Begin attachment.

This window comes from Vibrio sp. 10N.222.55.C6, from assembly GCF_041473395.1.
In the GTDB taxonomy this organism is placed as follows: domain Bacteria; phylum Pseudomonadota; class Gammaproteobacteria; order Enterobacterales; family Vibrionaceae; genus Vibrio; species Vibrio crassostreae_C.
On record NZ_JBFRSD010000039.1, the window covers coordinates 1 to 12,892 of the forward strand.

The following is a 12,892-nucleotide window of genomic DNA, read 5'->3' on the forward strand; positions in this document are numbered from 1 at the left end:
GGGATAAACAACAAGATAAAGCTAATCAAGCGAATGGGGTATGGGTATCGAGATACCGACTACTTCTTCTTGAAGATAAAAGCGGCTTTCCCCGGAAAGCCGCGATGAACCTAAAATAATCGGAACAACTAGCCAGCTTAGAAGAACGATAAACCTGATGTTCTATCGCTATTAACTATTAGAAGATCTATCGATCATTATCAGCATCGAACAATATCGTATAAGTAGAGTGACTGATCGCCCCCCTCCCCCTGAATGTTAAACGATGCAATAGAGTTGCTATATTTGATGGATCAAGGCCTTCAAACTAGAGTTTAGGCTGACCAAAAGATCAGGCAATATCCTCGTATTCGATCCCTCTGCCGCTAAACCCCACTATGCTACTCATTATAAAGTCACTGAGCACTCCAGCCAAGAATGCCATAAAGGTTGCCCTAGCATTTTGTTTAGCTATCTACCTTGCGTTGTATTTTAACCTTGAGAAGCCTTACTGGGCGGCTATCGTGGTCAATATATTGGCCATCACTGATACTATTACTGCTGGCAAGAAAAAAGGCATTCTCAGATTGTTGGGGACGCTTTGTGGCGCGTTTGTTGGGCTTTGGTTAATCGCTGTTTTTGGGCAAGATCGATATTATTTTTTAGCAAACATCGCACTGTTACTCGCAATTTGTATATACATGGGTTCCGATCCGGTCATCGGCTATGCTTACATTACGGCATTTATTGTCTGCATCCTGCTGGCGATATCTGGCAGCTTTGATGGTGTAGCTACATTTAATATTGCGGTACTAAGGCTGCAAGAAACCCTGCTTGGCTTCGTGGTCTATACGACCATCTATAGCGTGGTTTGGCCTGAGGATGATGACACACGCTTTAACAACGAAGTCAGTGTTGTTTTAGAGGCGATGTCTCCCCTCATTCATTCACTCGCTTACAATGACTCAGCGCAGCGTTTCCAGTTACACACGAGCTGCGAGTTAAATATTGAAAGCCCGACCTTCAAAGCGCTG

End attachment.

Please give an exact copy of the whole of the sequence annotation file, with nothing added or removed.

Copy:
This window comes from Vibrio sp. 10N.222.55.C6, from assembly GCF_041473395.1.
In the GTDB taxonomy this organism is placed as follows: domain Bacteria; phylum Pseudomonadota; class Gammaproteobacteria; order Enterobacterales; family Vibrionaceae; genus Vibrio; species Vibrio crassostreae_C.
On record NZ_JBFRSD010000039.1, the window covers coordinates 1 to 12,892 of the forward strand.

The following is a 12,892-nucleotide window of genomic DNA, read 5'->3' on the forward strand; positions in this document are numbered from 1 at the left end:
GGGATAAACAACAAGATAAAGCTAATCAAGCGAATGGGGTATGGGTATCGAGATACCGACTACTTCTTCTTGAAGATAAAAGCGGCTTTCCCCGGAAAGCCGCGATGAACCTAAAATAATCGGAACAACTAGCCAGCTTAGAAGAACGATAAACCTGATGTTCTATCGCTATTAACTATTAGAAGATCTATCGATCATTATCAGCATCGAACAATATCGTATAAGTAGAGTGACTGATCGCCCCCCTCCCCCTGAATGTTAAACGATGCAATAGAGTTGCTATATTTGATGGATCAAGGCCTTCAAACTAGAGTTTAGGCTGACCAAAAGATCAGGCAATATCCTCGTATTCGATCCCTCTGCCGCTAAACCCCACTATGCTACTCATTATAAAGTCACTGAGCACTCCAGCCAAGAATGCCATAAAGGTTGCCCTAGCATTTTGTTTAGCTATCTACCTTGCGTTGTATTTTAACCTTGAGAAGCCTTACTGGGCGGCTATCGTGGTCAATATATTGGCCATCACTGATACTATTACTGCTGGCAAGAAAAAAGGCATTCTCAGATTGTTGGGGACGCTTTGTGGCGCGTTTGTTGGGCTTTGGTTAATCGCTGTTTTTGGGCAAGATCGATATTATTTTTTAGCAAACATCGCACTGTTACTCGCAATTTGTATATACATGGGTTCCGATCCGGTCATCGGCTATGCTTACATTACGGCATTTATTGTCTGCATCCTGCTGGCGATATCTGGCAGCTTTGATGGTGTAGCTACATTTAATATTGCGGTACTAAGGCTGCAAGAAACCCTGCTTGGCTTCGTGGTCTATACGACCATCTATAGCGTGGTTTGGCCTGAGGATGATGACACACGCTTTAACAACGAAGTCAGTGTTGTTTTAGAGGCGATGTCTCCCCTCATTCATTCACTCGCTTACAATGACTCAGCGCAGCGTTTCCAGTTACACACGAGCTGCGAGTTAAATATTGAAAGCCCGACCTTCAAAGCGCTG